Since the age of 12, I've been entranced by album cover artwork.
I love it all, from scrappy, Xeroxed DIY 7-inch records to high-budget special packages. From a design perspective, there's much to learn from a full range of production. Making a living creating artwork for musicians is a genuine thrill for me. Even more thrilling is witnessing the resurgence of vinyl, and seeing younger generations enjoy the holistic experience of the recording package.
Here are 10 album covers that inspire me deeply:
Born Under a Bad Sign (1967)
Artist: Loring Eutemey
Loring Eutemey was an African American designer who began his career at Milton Glaser's Push Pin Studios in NYC before designing for Atlantic Records. Eutemey's work is a Mod mix of illustration and design, and the Glaser influence is evident. Born Under a Bad Sign is a playful depiction of symbols of bad luck rendered in a childlike style (I love the smiling skull!). And I can't get enough of the chunky "3" in "13"!
Cold Sweat (1967)
The King James Brown records in the 1960s are a deep obsession of mine—specifically, the hand-drawn titles for Cold Sweat, Raw Soul and James Brown at the Garden. Cold Sweat is absolutely feverish and psychedelic, in a style reminiscent of Mad magazine illustrator Basil Wolverton, with immaculate sweat droplets dripping off the letterforms. This graphic artist made a body of work for King that is so distinct from any other LP art from the time.
Q. Are We Not Men? A: We Are Devo! (1978)
Artist: Devo + John Cabalka
To me, this is a perfect Devo vision—a portrait of a midcentury icon repurposed, developed and "devolved" into something brand new that perfectly represents Devo. As the story goes, Devo wished to utilize the art from a package of Chi-Chi Rodriguez-branded golf balls for their Are We Not Men? LP. But fearing a lawsuit, they asked the art department at Warner Brothers to mutate Rodriguez's illustration into a composite, using features from 20th century American presidents. Working with Devo's direction, Cabalka landed on a bizarre image that is a perfect fusion of queasy, surreal pop culture, somewhat similar to a police rendering—not anyone in particular, and questionably even human.
Pedro dos Santos
Krishnanda is of my favorite albums—a joyous, spiritual masterwork. I came across it while digging for my tropical radio show, and was immediately drawn in by this cover—a mix of collage, children's schoolbook, and radiant psychedelia, swirling insects, animals, flora and fauna. The cover (and the recording) feels like a world emerging.
Animal Party (1986)
Artist: Wilfred Limonious
Wilfred Limonious was a cartoonist for the Kingston-based newspaper The Star before he began designing album covers. Animal Party is irresistible to me: the hot colors, the anthropomorphic, loved-up dancers, the selector with a spliff, and the Jamaican patois in word bubbles. I love that Limonious, who was known for depicting Jamaican life daily in the paper, transitioned to depicting another perfectly Jamaican cultural event—dancehall.
Rammellzee & K-Rob
Beat Bop (1983)
Artist: Jean-Michel Basquiat
For some reason this record brings up a physiological response within me—I immediately imagine the scent of burnt plastic! This Jean-Michel Basquiat cover is the perfect expression of Beat Bop's loping, hypnotic, spacey artiness, featuring vocals by two MCs/graffiti writers—Rammellzee, an Afro-futurist sculptor (nicknamed "the Sun Ra of graffiti"), and K-Rob, a locally famous teenage battle rapper from the LES. It's a perfect document of an incredibly fertile time in New York City.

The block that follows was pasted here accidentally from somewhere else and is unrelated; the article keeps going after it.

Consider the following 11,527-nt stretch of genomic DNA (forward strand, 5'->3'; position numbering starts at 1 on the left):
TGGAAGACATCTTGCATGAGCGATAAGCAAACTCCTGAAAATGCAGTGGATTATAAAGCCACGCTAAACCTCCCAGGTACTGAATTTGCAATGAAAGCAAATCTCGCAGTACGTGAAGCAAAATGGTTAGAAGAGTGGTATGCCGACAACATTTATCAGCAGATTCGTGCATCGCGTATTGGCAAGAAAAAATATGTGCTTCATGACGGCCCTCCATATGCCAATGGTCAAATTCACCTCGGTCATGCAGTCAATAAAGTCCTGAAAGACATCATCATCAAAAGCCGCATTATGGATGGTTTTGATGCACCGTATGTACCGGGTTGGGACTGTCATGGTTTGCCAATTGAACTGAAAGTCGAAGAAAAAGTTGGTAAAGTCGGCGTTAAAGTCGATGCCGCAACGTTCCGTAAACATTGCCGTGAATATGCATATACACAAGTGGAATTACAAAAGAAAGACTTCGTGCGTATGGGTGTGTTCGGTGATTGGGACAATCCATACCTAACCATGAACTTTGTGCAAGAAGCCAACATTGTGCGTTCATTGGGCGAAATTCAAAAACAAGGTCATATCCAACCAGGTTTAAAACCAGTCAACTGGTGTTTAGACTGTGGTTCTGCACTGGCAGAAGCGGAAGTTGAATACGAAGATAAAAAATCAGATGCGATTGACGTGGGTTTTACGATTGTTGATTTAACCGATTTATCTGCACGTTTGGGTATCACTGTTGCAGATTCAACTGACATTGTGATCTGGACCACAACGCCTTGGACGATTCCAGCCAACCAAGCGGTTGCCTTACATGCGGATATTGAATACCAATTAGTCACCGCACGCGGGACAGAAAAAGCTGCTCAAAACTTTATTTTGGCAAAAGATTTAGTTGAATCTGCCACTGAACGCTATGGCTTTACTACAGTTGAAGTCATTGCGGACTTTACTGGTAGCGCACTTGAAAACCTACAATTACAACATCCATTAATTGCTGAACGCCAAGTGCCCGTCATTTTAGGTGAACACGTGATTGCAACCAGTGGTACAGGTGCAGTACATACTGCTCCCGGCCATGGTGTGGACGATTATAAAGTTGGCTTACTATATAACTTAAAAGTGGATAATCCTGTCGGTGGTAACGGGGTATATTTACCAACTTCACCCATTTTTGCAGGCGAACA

Elvis Costello and the Attractions
Armed Forces (1979)
Artist: Barney Bubbles
I would have loved to have seen where Barney Bubbles would have gone should he not have left us so early. He was a true multidisciplinary designer with a vast knowledge of art history. Bubbles first cut his teeth during the English psychedelic movement, designing work for Hawkwind and others. He joined Stiff Records in 1976 and made his best work for their punk roster. Elvis Costello's Armed Forces folds out from the 12-inch to panels that reference the art of Kandinsky, Mondrian and Pollock, perfectly overlaid with animal prints and patterns. It's a package that is irreverent and bold, and could have easily turned into unmemorable kitsch, had it not been in such masterful hands.
Neopolitan Spiritual Church Choir
He's There (1966)
Harvey painted Gospel covers for Savoy Records—he distilled religious concepts in a surreal manner. Harvey's work reminds me of vernacular signage of West Africa, mixed with the surrealism of Salvador Dali. They are bold, brightly hued and hallucinatory. For He's There, Harvey gives us a guiding reassuring eye over the churches and homes of this Dali-esque landscape—along with a mushroom cloud and a blood-red sky.
Tam Tam Tam Reimagined (2016)
Artist: Matt & Dan Studio
Tam Tam Tam, recorded in Brazil in 1958, got the reinterpretation treatment in 2016 by Gilles Peterson's Sonzeria project. Peterson, a global music historian and DJ, assembled contemporary jazz musicians and producers from the U.K. and Brazil to sample the original recording and create fresh sound for Reimagined. Matt & Dan Studio perfectly fuse the original cover with a modern illustrative flair, incorporating Brazilian color sensibilities and graffiti-like energy into this blissfully explosive cover.
Lounge Originals (2020)
Artist: Field of Grass
I am a big fan of all that Numero Group issues, and this 2020 package is my favorite so far. For this compilation of lounge originals from the 1970s, Numero Group packaged them into a LP-sized matchbook, complete with screenprinted strike strip. I love a great conceptual design—the Whispers Lounge package is so fun and Oldenberg-esque, and perfectly sets the stage for the "bossa nobodies and seafood jazzers" recorded within.